China to Set up Currency Clearing Bank in Australia

China is to establish an official currency clearing house in Sydney, Australia, to facilitate trade in the renminbi (RMB) and further open up its economy to Australian businesses.

The leaders of the two countries confirmed the launch at the end of talks on a long-awaited
free trade agreement (FTA)
. “The establishment of an RMB clearing bank here in Australia is very, very good news indeed,” said Australian prime minister Tony Abbott alongside Chinese president Xi Jinping in Australia’s capital city, Canberra.

The central Reserve Bank of Australia (RBA) said it had signed a memorandum of understanding (MoU) with the People’s Bank of China (PBOC) to establish the hub, which aims to help build bilateral trade between the major trading partners.

“The clearing arrangements will provide a more direct means of facilitating cross-border RMB transactions between Australian and Chinese entities than was previously available,” the bank said.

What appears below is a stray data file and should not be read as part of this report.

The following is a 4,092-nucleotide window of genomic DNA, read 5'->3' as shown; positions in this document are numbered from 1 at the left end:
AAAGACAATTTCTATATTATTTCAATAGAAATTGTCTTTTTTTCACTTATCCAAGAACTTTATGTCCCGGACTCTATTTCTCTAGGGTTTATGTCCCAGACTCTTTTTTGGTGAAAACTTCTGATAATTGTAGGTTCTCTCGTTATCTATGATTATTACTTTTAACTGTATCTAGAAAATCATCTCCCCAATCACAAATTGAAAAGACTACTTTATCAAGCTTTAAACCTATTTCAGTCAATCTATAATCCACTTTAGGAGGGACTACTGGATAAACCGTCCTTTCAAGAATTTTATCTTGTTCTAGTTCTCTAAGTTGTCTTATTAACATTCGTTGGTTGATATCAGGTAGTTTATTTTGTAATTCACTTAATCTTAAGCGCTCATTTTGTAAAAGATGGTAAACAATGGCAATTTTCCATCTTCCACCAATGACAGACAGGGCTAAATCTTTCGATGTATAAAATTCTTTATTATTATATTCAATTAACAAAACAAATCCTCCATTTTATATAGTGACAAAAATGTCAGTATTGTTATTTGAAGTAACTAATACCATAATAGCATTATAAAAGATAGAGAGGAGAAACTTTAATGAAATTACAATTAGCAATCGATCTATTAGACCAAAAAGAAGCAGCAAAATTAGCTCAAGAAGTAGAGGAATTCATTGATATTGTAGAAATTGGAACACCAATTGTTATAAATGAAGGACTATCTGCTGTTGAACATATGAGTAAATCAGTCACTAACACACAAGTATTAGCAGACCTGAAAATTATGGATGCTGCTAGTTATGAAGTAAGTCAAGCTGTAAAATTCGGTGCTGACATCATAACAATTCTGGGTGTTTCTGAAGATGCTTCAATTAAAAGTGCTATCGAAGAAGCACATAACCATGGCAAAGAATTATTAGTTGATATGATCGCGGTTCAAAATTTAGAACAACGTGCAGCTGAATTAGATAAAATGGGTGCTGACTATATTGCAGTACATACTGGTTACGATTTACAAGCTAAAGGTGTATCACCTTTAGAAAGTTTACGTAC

A

ustralian banks welcomed the move, which they said would make it faster and easier for customers to trade and transact in the Chinese currency. “The RMB is expected to dominate Asian trade and could become a genuine rival to the US dollar [USD] as a global reserve currency,” said Mike Smith, chief executive (CEO) of Australia and New Zealand Banking Group (ANZ).

China will also give Australian-based financial institutions (FIs) greater direct investment access to its domestic bond and equity markets via the RMB Qualified Foreign Institutional Investor (QFII) programme, the RBA said.

“(The) announcements will help ensure Australia is prepared to benefit from RMB-related trade and investment opportunities that emerge as China continues to deepen its integration into the global economy,” said government treasurer Joe Hockey.

Mike Baird, the New South Wales premier, who had lobbied for Sydney to be the venue for the hub, said only one per cent of Australian trade with China was currently settled in RMB. Estimates suggest that the Chinese currency will be used to settle 30% of the country’s total trade by the end of 2015.

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